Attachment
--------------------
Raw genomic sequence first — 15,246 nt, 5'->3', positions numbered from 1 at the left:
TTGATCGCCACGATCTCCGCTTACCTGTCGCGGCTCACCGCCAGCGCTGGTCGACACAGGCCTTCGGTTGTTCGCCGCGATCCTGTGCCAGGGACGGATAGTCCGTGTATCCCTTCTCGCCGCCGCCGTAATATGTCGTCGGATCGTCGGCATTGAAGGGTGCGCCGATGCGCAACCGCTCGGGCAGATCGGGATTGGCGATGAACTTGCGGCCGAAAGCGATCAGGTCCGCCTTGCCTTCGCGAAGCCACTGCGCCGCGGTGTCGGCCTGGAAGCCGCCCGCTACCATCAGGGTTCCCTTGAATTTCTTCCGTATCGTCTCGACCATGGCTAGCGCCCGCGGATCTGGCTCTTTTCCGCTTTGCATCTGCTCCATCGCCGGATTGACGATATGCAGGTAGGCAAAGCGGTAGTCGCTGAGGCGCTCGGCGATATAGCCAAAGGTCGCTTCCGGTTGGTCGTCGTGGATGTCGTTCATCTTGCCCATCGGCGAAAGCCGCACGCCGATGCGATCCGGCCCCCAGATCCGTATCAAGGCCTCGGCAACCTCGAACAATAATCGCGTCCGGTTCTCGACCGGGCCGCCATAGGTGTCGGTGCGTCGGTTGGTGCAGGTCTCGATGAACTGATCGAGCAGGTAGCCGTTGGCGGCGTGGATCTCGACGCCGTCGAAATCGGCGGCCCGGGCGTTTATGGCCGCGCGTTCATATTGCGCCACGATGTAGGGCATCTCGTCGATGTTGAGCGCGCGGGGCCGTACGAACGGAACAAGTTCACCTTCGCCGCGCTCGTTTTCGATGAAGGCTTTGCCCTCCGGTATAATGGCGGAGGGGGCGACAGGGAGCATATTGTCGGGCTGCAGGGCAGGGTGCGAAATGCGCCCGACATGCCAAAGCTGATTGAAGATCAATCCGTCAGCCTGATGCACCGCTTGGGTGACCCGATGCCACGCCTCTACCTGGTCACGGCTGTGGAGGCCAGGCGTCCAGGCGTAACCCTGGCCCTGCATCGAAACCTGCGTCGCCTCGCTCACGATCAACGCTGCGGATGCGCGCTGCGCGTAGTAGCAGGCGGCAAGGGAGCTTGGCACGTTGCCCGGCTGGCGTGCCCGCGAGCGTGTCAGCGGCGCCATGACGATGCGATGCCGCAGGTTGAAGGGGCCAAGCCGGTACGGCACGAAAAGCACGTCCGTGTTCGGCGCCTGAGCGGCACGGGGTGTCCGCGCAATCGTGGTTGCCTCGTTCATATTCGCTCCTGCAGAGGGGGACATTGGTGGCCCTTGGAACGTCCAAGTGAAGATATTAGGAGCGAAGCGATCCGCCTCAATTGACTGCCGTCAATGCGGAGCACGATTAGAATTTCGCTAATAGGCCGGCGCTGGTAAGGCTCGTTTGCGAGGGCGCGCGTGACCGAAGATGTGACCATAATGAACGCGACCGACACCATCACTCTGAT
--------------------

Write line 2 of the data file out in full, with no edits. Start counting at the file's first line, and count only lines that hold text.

TTGATCGCCACGATCTCCGCTTACCTGTCGCGGCTCACCGCCAGCGCTGGTCGACACAGGCCTTCGGTTGTTCGCCGCGATCCTGTGCCAGGGACGGATAGTCCGTGTATCCCTTCTCGCCGCCGCCGTAATATGTCGTCGGATCGTCGGCATTGAAGGGTGCGCCGATGCGCAACCGCTCGGGCAGATCGGGATTGGCGATGAACTTGCGGCCGAAAGCGATCAGGTCCGCCTTGCCTTCGCGAAGCCACTGCGCCGCGGTGTCGGCCTGGAAGCCGCCCGCTACCATCAGGGTTCCCTTGAATTTCTTCCGTATCGTCTCGACCATGGCTAGCGCCCGCGGATCTGGCTCTTTTCCGCTTTGCATCTGCTCCATCGCCGGATTGACGATATGCAGGTAGGCAAAGCGGTAGTCGCTGAGGCGCTCGGCGATATAGCCAAAGGTCGCTTCCGGTTGGTCGTCGTGGATGTCGTTCATCTTGCCCATCGGCGAAAGCCGCACGCCGATGCGATCCGGCCCCCAGATCCGTATCAAGGCCTCGGCAACCTCGAACAATAATCGCGTCCGGTTCTCGACCGGGCCGCCATAGGTGTCGGTGCGTCGGTTGGTGCAGGTCTCGATGAACTGATCGAGCAGGTAGCCGTTGGCGGCGTGGATCTCGACGCCGTCGAAATCGGCGGCCCGGGCGTTTATGGCCGCGCGTTCATATTGCGCCACGATGTAGGGCATCTCGTCGATGTTGAGCGCGCGGGGCCGTACGAACGGAACAAGTTCACCTTCGCCGCGCTCGTTTTCGATGAAGGCTTTGCCCTCCGGTATAATGGCGGAGGGGGCGACAGGGAGCATATTGTCGGGCTGCAGGGCAGGGTGCGAAATGCGCCCGACATGCCAAAGCTGATTGAAGATCAATCCGTCAGCCTGATGCACCGCTTGGGTGACCCGATGCCACGCCTCTACCTGGTCACGGCTGTGGAGGCCAGGCGTCCAGGCGTAACCCTGGCCCTGCATCGAAACCTGCGTCGCCTCGCTCACGATCAACGCTGCGGATGCGCGCTGCGCGTAGTAGCAGGCGGCAAGGGAGCTTGGCACGTTGCCCGGCTGGCGTGCCCGCGAGCGTGTCAGCGGCGCCATGACGATGCGATGCCGCAGGTTGAAGGGGCCAAGCCGGTACGGCACGAAAAGCACGTCCGTGTTCGGCGCCTGAGCGGCACGGGGTGTCCGCGCAATCGTGGTTGCCTCGTTCATATTCGCTCCTGCAGAGGGGGACATTGGTGGCCCTTGGAACGTCCAAGTGAAGATATTAGGAGCGAAGCGATCCGCCTCAATTGACTGCCGTCAATGCGGAGCACGATTAGAATTTCGCTAATAGGCCGGCGCTGGTAAGGCTCGTTTGCGAGGGCGCGCGTGACCGAAGATGTGACCATAATGAACGCGACCGACACCATCACTCTGAT